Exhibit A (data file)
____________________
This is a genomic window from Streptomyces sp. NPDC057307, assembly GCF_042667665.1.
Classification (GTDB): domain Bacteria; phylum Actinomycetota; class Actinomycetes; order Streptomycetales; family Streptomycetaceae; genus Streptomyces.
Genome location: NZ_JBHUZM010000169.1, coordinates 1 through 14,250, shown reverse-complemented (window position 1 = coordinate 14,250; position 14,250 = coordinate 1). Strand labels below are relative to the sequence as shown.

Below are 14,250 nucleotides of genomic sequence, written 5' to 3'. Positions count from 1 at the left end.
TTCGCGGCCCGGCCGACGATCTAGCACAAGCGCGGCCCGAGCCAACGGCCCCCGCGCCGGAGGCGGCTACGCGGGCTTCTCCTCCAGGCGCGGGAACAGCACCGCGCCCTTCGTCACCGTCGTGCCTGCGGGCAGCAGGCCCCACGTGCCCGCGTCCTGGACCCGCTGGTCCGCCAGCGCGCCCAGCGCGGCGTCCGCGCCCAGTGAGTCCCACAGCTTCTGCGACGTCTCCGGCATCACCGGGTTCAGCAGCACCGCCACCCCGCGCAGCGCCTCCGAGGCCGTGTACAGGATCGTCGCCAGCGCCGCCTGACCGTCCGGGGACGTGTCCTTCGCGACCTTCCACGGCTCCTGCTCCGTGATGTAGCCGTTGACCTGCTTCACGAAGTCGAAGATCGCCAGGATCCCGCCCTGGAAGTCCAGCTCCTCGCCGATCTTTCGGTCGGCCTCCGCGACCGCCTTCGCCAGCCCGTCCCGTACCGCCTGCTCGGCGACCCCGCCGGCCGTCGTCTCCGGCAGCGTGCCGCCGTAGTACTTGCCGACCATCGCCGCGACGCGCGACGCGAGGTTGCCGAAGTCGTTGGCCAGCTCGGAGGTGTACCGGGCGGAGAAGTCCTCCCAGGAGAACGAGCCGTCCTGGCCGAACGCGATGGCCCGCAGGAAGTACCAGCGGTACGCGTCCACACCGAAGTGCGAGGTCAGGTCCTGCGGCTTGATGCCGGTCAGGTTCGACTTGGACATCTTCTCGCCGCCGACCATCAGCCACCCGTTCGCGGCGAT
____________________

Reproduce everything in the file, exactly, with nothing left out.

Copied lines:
This is a genomic window from Streptomyces sp. NPDC057307, assembly GCF_042667665.1.
Classification (GTDB): domain Bacteria; phylum Actinomycetota; class Actinomycetes; order Streptomycetales; family Streptomycetaceae; genus Streptomyces.
Genome location: NZ_JBHUZM010000169.1, coordinates 1 through 14,250, shown reverse-complemented (window position 1 = coordinate 14,250; position 14,250 = coordinate 1). Strand labels below are relative to the sequence as shown.

Below are 14,250 nucleotides of genomic sequence, written 5' to 3'. Positions count from 1 at the left end.
TTCGCGGCCCGGCCGACGATCTAGCACAAGCGCGGCCCGAGCCAACGGCCCCCGCGCCGGAGGCGGCTACGCGGGCTTCTCCTCCAGGCGCGGGAACAGCACCGCGCCCTTCGTCACCGTCGTGCCTGCGGGCAGCAGGCCCCACGTGCCCGCGTCCTGGACCCGCTGGTCCGCCAGCGCGCCCAGCGCGGCGTCCGCGCCCAGTGAGTCCCACAGCTTCTGCGACGTCTCCGGCATCACCGGGTTCAGCAGCACCGCCACCCCGCGCAGCGCCTCCGAGGCCGTGTACAGGATCGTCGCCAGCGCCGCCTGACCGTCCGGGGACGTGTCCTTCGCGACCTTCCACGGCTCCTGCTCCGTGATGTAGCCGTTGACCTGCTTCACGAAGTCGAAGATCGCCAGGATCCCGCCCTGGAAGTCCAGCTCCTCGCCGATCTTTCGGTCGGCCTCCGCGACCGCCTTCGCCAGCCCGTCCCGTACCGCCTGCTCGGCGACCCCGCCGGCCGTCGTCTCCGGCAGCGTGCCGCCGTAGTACTTGCCGACCATCGCCGCGACGCGCGACGCGAGGTTGCCGAAGTCGTTGGCCAGCTCGGAGGTGTACCGGGCGGAGAAGTCCTCCCAGGAGAACGAGCCGTCCTGGCCGAACGCGATGGCCCGCAGGAAGTACCAGCGGTACGCGTCCACACCGAAGTGCGAGGTCAGGTCCTGCGGCTTGATGCCGGTCAGGTTCGACTTGGACATCTTCTCGCCGCCGACCATCAGCCACCCGTTCGCGGCGAT